- In the age of patient-centered care and strong patient care priorities, healthcare organizations must focus on creating a seamless and satisfying experience for patients. A positive patient experience starts with the appointment scheduling process, which must be well-organized and centralized to facilitate patient healthcare access and patient satisfaction.
However, all too often patients must contend with convoluted or disorganized appointment scheduling processes.
Accessing a healthcare organization’s call centers can be tedious and often bogged down by human error, keeping patients from receiving timely appointment access. When patients do book appointments, they’re often with the wrong provider type.
Appointment access issues detract from the overall patient experience, according to Ellen Smith, Summa Health Vice President of Business Development & Access.
“It’s important to get the patient with the right physician and provider the first time because otherwise we create a lot of dissatisfaction,” Smith told PatientEngagementHIT.com.
That dissatisfaction can be on the part of clinicians who had valuable appointment time taken up for a superfluous care encounter. For patients, it can be the dissatisfaction of having their time or funds wasted on an appointment that didn’t improve their condition, and having to come into the doctors’ office again.
When patients can’t even get an appointment, they might forgo care, access out-of-network care, or seek treatment in the emergency department. These scenarios have significant consequences for outcomes, revenue cycle, and care coordination.
“What can occur in this case is avoidable emergency medicine or emergency department visits,” Smith explained. “Long wait times can also create out-of-network types of care. Then you lose that care coordination and the ability to communicate effectively with the primary care provider who should be the patient-centered medical home for the individual.”
Additionally, out-of-network care and avoidable emergency department visits can drive up healthcare costs, creating more financial burden for the patient or the provider.
At Summa Health, an Ohio-based health system hosting a network of five hospitals and an accountable care organization, Smith and her team deployed digital appointment scheduling technology from Kyruus to streamline the treatment access process.
“Whenever we think of a manual process, it can be fraught with human error,” Smith said. “We’ve been diligently working to move as much as we can toward a self-service or automated process, so we’re not having that variability – or at least managing that variability as much as we can.”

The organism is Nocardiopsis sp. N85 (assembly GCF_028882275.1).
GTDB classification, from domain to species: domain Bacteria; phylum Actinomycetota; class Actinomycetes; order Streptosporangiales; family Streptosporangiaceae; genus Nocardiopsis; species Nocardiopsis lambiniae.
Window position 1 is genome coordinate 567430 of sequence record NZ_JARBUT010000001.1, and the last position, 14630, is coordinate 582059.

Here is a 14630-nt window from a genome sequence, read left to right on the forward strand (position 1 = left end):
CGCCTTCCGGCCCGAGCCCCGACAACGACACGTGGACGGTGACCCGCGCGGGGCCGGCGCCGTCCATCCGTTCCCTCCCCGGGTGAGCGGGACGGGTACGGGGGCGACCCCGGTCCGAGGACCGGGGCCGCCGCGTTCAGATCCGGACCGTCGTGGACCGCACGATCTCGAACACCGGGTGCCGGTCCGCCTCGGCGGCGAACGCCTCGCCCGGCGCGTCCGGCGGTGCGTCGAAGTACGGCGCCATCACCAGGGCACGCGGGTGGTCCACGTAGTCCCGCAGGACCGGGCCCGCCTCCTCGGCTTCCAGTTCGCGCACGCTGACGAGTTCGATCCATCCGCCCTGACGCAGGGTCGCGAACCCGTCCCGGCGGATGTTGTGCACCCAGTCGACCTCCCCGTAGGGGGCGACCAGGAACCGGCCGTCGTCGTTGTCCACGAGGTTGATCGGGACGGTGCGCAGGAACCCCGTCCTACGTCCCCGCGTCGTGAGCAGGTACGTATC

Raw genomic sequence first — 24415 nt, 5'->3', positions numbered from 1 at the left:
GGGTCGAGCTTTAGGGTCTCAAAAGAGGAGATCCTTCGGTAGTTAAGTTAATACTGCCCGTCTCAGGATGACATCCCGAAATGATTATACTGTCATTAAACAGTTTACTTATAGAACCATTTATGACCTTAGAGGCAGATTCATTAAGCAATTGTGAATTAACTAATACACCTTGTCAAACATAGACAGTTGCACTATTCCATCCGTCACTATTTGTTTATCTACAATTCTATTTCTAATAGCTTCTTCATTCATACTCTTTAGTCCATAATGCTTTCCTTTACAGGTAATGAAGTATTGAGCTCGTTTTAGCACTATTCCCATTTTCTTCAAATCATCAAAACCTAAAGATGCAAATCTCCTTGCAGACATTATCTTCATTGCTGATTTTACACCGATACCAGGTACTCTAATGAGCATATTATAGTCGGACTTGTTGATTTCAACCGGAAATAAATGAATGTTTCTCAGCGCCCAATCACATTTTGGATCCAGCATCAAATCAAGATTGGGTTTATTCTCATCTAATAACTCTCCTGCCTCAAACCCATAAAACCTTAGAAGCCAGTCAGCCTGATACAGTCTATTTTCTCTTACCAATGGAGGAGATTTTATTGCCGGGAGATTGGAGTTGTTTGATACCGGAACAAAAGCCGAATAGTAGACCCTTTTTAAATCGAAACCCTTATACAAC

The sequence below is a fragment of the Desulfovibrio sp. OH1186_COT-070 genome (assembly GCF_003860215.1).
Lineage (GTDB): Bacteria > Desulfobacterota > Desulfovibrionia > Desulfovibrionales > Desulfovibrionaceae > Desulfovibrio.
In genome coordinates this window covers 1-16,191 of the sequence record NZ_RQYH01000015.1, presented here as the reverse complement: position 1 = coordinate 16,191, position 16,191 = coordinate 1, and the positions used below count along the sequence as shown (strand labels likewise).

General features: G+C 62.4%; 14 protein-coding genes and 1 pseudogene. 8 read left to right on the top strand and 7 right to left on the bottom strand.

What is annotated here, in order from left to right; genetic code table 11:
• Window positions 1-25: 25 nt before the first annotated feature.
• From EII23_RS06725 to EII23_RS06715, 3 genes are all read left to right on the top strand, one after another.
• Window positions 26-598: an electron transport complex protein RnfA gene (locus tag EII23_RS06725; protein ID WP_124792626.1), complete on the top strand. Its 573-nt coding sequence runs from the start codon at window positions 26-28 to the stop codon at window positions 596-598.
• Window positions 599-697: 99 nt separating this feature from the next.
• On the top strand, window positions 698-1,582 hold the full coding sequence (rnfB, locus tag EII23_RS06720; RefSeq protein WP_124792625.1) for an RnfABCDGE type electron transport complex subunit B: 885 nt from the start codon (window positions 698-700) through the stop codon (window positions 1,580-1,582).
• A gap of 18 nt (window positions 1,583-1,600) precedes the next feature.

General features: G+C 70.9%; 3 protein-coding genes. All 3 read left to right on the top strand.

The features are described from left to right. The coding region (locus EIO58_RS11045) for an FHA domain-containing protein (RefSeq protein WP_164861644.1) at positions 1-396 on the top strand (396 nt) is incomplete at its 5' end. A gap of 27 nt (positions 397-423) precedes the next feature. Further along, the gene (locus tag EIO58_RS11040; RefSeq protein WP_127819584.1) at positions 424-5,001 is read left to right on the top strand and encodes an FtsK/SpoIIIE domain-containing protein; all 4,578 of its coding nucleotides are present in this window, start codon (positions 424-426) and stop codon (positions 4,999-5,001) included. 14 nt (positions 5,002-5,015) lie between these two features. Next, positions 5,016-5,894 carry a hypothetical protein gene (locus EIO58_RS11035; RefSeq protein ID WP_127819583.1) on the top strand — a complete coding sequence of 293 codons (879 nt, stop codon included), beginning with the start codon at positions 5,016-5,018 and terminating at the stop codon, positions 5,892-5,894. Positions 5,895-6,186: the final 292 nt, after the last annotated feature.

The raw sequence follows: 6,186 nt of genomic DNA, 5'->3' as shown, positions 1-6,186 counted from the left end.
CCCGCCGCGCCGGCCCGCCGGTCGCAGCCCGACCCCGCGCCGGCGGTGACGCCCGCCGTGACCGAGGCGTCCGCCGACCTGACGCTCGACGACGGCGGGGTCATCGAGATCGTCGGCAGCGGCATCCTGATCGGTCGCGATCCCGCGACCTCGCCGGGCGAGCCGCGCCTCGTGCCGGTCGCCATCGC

In doing so, Smith and her team have tapped into what she calls the “Amazon Experience.”
“Now when you go to Amazon, you can get whatever you need fulfilled within a few clicks of a button and it shows up on your door, sometimes within 48 hours,” Smith noted.
In emulating the Amazon Experience, Smith said she wants to try and automate and digitize as much of the patient experience as possible, streamlining it into one single access point.
Too often, patients can work through a health system online, only to be asked to call the facility to accomplish their need or book their appointment. Smith calls this “changing channels.”
“If you look really closely at Amazon, it’s really hard to find a phone number because you can fulfill what you need through the online experience,” Smith pointed out. “We’re working to provide that. It’s certainly an evolution and a work in progress for us, but if someone selects to do business with us online, we want to fulfill that need through an exceptional online experience.”
Smith doesn’t want patients to have to change channels when working with Summa Health. Instead she wants patients to engage with a centralized appointment scheduling portal. This portal should not only help patients book an appointment, but it should get patients the right appointment with the right provider type – ranging from physicians to specialists to non-physician clinicians where applicable.
“In whatever way people get to us, we want to provide an access experience that meets their needs and doesn’t require them to ‘change channels’ because that can get very frustrating and people can get lost in that process,” Smith asserted.
Ultimately, these strategies are about more than helping patients put an appointment in their calendars. Smith wants to help create a positive patient experience characterized by navigability and care coordination.
When patients can get appointments within their own network, in the right place, and at the right time, providers can better obtain the health data necessary to deliver effective treatment.
“Healthcare in general can be pretty complicated,” Smith concluded. “The tactic and strategies we’re developing are meant to make it as easy as possible to ensure that in whatever way you get to us – whether it’s through our access centers, our hospitals, our ACO – is that we’re working across those entities in a coordinated fashion.”